The Dorizzi boys were well able to look after themselves. Bert was also known as “Punch”. The  5 Dorizzi boys could rely on each other.
As a young boy, the 4th of the 5 sons, Robert Dorizzi was tragically injured during a climbing accident.  As a young man Robert whose injury had resulted in the use of a wooden leg, proved to be a ‘secret’ asset to the Dorrizi team.  Whenever they were caught in a ‘pub brawl’  Robert was able to detach his wooden leg to be used against opponents!
The lure of war probably seemed like an adventure to these young men.  What better way to see the world!
Gordon and Tom were to become Drivers in “A” Company whilst Bert was a Driver in ‘D’ Company Headquarters.
During the battle for Singapore Bert received a shrapnel wound to his head on 9th February 1942 however remained on duty. Tom received a shrapnel wound to his right leg during action at Buona Vista on 15 February and admitted 2/13th Australian General Hospital. He was discharged 23 February.
Following capitulation the 3 brothers were sent to Selarang Camp Changi.   Gordon and Tom remained here whilst Bert was assigned to Johore Bahru and Adam Park work parties.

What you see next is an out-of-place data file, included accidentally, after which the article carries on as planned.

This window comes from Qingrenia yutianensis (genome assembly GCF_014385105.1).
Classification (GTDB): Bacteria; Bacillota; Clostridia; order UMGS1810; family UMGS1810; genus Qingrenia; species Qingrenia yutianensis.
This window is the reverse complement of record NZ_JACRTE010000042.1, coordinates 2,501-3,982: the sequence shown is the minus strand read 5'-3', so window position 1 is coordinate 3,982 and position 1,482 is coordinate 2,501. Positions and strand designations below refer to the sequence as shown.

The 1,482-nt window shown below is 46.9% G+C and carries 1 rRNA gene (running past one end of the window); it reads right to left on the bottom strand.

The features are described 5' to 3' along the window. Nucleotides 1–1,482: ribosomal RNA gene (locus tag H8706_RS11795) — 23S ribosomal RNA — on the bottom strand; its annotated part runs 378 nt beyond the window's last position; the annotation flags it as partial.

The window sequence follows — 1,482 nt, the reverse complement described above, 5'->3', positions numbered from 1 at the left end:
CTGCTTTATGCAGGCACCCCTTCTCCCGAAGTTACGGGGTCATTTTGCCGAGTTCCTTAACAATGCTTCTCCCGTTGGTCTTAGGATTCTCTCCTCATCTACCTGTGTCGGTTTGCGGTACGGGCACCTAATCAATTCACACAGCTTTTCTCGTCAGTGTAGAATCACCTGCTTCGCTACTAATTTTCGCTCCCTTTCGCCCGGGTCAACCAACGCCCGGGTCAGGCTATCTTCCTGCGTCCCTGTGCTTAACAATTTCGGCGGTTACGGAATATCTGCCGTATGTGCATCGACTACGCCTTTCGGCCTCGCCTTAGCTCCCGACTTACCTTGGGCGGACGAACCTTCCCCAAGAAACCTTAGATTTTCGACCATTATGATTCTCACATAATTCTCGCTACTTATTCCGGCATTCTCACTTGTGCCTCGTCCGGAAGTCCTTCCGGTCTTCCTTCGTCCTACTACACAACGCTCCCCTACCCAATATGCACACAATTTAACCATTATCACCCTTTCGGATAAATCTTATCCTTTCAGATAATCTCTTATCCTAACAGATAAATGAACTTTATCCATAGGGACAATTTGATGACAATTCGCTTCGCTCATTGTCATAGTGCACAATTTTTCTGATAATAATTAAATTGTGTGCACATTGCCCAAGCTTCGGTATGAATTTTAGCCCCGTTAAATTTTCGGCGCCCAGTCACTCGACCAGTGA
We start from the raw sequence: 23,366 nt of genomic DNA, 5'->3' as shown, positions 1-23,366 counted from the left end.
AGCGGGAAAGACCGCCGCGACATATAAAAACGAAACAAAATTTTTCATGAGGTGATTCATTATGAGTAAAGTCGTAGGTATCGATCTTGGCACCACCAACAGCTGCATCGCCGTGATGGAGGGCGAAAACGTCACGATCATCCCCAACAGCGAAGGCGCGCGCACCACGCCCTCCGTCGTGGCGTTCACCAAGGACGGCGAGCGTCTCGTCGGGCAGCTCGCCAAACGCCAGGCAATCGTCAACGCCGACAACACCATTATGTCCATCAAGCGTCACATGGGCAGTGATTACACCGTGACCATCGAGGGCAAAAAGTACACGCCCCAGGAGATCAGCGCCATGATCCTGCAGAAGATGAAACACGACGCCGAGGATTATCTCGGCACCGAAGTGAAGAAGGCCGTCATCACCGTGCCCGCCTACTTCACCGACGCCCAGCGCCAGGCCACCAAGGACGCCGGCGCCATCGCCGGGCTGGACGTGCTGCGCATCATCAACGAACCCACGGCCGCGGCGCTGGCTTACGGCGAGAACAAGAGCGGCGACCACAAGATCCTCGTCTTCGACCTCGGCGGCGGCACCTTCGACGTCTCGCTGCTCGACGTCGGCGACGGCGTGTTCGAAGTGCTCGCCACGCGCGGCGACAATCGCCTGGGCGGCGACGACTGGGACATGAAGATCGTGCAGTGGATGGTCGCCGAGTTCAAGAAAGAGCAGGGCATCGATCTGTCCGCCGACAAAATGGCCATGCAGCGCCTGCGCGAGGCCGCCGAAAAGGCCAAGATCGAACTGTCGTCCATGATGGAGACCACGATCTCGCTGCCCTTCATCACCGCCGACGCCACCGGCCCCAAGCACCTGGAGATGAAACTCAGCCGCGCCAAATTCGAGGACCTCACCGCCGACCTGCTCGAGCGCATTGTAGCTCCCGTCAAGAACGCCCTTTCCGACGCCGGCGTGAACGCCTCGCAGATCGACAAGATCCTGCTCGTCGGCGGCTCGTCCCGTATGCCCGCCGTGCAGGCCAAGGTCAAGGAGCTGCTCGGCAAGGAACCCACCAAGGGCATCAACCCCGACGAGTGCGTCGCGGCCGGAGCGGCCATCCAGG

Tom was selected as one of 36 men from 2/4th to depart Changi with “E” Force on 28 March 1943, travelling on a small tramp steamer “de Klerk”. “E” Force consisted of 500 AIF and 500 British POWs. Their first port of call was Kuching, capital of Sarawak. They rmained here for 8 days before moving on again.
Once ashore the Australians were moved out along Lintang Road to Batu Lintang Military Camp located about 1.5 miles south of Kuching. There were about 70 buildings built of swan timber with atap roofing each 100 feet long X 15 feet wide, raised 3 feet from the ground. Approximately 45 buildings were being used as barracks with the Australians being crammed into 3 of these.
Thereafter the Dorrizis would be using all their strength of body and mind to live through the daily horrors ahead of them.  They were amongst the 2,000 POWs who perished on the infamous Sandakan Death March. Except for 6 Australian men who managed to escape, all the POWs lived and died horrific deaths at the hands of the sadistic Japanese guards.